Desogestrel contains (would you believe it) desogestrel and is the standard and newest form of the mini pill (progestogen-only pill). It is really safe for nearly every woman, but like all desogestrel pills, some of us have issues with breakthrough bleeding as there is no oestrogen in the mini pill to help with cycle control.
What is in the Desogestrel pill?
Alternative to Desogestrel pill
This contraceptive sits in Group 1 and has the same hormonal ingredient as:
Bleeding patterns are very unpredictable in the first 3 months of progestogen only pill use such as Desogestrel. Science isn't quite sure why this happens, although we think it's that the vessels in the womb lining become more fragile and the womb lining becomes thinner over time. After using the progestogen only pill for 12 months, 5 in 10 women may have very infrequent or even no periods at all. For some women this is disconcerting, others love it! But it is a normal side effect. If your bleeding pattern suddenly changes, consider doing a pregnancy test.
Does Desogestrel cause weight gain or loss?
Not enough research has been done to provide a definitive answer as to whether Desogestrel causes weight gain or loss. However, changes in your weight can be impacted by a number of factors that may be related to hormones and the menstrual cycle, such as water retention. We'd recommend taking a look at our user reviews above to see how our community reports Desogestrel's impact on weight. You can also find out more in our complete guide to contraception and weight.
Does Desogestrel cause acne?
The progestogen-only pill can increase the amount of sebum (oil) produced in the sebaceous glands of the skin leading to more spots. This affects women in varying amounts and many women don't notice a difference at all. If you suffer from acne it may be worth considering stopping progestogen-only contraception and switching to a combined method (combined hormonal contraception containing oestrogen is used as a treatment for acne) or non-hormonal method. Your doctor can also discuss medical treatments for acne with you. Take a look at our user reviews or head to our guide on acne and the pill to find out more.
Can Desogestrel cause depression or mood swings?
There is no definitive link between hormonal contraception and depression or mood swings, although they may be related. This is in part due to the lack of research in the field, and also because hormones affect people differently. You can find more information on what our community reports as side effects above or check out our guide to contraception and mood.
Is Desogestrel the same as Cerazette?
Desogestrel and Cerazette are the same type of progestogen-only pill, both containing 75 micrograms of the hormone desogestrel (yes, the hormone has the same name as the brand - confusing we know!). Cerelle and Zelleta are also the same type of mini pill as Desogestrel.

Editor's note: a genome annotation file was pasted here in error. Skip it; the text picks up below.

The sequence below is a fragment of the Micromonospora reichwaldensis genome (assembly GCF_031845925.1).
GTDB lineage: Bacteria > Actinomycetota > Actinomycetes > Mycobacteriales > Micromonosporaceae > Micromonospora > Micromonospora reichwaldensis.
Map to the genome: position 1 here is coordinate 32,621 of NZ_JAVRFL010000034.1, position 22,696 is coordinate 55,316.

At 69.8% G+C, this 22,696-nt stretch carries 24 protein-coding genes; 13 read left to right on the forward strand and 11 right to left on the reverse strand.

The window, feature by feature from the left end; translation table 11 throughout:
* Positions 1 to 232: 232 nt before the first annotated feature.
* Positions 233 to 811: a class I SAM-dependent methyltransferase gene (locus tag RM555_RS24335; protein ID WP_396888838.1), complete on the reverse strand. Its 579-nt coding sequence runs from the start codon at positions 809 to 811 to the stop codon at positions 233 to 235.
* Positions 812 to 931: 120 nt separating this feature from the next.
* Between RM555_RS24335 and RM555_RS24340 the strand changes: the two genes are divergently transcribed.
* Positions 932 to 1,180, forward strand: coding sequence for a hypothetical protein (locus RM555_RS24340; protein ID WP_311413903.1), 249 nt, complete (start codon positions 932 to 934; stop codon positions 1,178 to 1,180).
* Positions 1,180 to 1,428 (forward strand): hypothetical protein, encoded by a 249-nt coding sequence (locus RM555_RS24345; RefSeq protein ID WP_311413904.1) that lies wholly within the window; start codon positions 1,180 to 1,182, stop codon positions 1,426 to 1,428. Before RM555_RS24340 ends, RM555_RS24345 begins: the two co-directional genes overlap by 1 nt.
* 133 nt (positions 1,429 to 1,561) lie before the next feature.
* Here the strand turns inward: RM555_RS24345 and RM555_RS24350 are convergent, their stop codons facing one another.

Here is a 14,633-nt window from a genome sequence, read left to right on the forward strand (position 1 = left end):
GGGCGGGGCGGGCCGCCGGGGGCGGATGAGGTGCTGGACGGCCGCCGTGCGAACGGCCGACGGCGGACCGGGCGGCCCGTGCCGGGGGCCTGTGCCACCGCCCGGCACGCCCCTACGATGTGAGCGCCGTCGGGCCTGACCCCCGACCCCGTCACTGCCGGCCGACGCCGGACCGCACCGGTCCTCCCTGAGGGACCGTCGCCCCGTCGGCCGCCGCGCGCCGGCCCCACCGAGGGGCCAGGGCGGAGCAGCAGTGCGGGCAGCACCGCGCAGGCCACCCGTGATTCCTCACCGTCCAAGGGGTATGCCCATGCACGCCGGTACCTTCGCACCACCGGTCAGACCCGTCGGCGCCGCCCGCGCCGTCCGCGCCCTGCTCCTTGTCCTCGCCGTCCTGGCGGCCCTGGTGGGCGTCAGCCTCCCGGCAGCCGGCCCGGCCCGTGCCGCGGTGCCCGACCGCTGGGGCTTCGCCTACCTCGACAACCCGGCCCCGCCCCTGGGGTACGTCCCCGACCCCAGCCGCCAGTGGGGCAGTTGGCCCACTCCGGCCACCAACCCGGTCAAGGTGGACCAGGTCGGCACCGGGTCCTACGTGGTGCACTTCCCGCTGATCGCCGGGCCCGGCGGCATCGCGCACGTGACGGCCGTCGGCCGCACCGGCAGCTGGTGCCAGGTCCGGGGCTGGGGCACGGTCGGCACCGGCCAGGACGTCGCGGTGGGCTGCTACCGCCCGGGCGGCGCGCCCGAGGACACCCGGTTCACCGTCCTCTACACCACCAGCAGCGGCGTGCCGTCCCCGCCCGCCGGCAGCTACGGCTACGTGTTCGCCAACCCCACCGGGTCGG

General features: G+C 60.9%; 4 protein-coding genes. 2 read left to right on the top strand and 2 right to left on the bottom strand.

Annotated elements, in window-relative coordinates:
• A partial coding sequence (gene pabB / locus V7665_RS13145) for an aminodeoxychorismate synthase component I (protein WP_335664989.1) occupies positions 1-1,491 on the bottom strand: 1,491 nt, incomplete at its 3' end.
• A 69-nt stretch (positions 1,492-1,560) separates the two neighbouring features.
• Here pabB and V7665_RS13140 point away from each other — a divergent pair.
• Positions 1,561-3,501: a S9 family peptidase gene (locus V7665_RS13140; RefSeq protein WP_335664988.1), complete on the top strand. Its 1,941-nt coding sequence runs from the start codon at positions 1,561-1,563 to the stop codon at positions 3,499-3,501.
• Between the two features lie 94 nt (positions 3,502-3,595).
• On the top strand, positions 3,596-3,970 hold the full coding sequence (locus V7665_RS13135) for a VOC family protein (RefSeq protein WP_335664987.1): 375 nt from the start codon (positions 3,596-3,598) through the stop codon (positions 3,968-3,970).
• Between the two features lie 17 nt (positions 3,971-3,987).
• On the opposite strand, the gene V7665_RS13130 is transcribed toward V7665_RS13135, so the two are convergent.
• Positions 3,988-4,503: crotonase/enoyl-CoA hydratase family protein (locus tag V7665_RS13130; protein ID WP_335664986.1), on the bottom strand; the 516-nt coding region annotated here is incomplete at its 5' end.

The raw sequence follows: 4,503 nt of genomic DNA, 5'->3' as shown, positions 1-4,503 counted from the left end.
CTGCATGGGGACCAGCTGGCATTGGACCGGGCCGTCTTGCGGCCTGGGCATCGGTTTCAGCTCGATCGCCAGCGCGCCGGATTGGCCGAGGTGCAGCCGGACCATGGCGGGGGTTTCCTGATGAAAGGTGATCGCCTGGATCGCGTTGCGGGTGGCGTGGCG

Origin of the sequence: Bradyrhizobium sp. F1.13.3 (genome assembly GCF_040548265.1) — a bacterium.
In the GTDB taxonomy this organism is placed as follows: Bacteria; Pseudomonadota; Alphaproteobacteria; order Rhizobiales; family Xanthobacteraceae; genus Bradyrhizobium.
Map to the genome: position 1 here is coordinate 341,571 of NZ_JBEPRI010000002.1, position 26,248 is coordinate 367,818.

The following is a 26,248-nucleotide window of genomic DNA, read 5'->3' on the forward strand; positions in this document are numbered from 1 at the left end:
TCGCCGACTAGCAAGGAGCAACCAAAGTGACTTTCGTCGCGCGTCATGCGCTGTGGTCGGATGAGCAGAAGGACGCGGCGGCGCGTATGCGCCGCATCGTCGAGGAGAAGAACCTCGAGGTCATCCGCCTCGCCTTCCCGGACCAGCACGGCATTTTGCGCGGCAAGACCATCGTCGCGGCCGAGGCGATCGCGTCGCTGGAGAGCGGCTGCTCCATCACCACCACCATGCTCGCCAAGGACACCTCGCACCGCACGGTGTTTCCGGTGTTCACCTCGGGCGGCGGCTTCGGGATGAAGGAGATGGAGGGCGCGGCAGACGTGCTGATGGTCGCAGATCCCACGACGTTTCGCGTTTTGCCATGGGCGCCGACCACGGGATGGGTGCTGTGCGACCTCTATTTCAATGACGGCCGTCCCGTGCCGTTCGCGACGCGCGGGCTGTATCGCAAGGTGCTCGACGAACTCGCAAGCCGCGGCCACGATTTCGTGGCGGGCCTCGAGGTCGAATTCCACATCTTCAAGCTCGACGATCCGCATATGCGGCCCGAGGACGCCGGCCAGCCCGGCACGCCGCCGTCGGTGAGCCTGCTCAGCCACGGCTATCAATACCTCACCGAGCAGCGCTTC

How long after stopping Desogestrel can I get pregnant?
It is possible to get pregnant as soon as you stop taking Desogestrel. When you stop Desogestrel your fertility will return to whatever is normal for you. Find out more in our guide to contraception and return to fertility.
Can I buy Desogestrel online?
You can order Desogestrel online at The Lowdown from £7 per month (including delivery). Head to our Pill Prescriptions service to fill in a short questionnaire about you and your medical history. Your request will then be reviewed by our pharmacy. We'll post a 3 month supply of your chosen pill directly to your door in discreet packaging.
How the Desogestrel pill works:
Desogestrel is a small tablet you swallow daily that (unlike the combined pill) only contains one hormone – progestogen. It prevents pregnancy by making the fluid in your cervix thicker (which makes it more difficult for sperm to enter the womb), and preventing the lining of your womb thickening enough for a fertilised egg to implant in it. Desogestrel can also stop ovulation.
There are a few things that can stop the progestogen-only pill from working properly including vomiting, some medicines, or missing a pill. Take a look at our complete guide to the progestogen-only pill.
How to use the Desogestrel pill:
Desogestrel contains the hormone desogestrel and must be taken within 12 hours of the same time everyday. We recommend keeping your pill packet somewhere you look at everyday (like your makeup bag) to remind you to take it, or set an alarm on your phone. Most types of progestogen-only pills are designed to be taken for 28 days with no break between packs. Some specific pill brands may have different instructions so always check the packet. Depending on where you are in your cycle, you might not be protected straight away. Find out more about the progesterone only pill.
Coming off the pill is easy - you just stop taking it. When you do, you're no longer protected from pregnancy. If you want to stop the pill but do not wish to become pregnant then you might want to consider switching to another form of contraception before you stop taking your pill. Read our complete guide to coming off the pill.
How safe is the Desogestrel pill:
Desogestrel is very safe for most women. The development of small fluid-filled sacs (cysts) on your ovaries is a possible side effect but they are usually harmless and disappear without treatment. If you do become pregnant while you’re using the progestogen-only pill, there’s a small risk of you having an ectopic pregnancy. It's also important to remember that the pill does not protect you from STIs.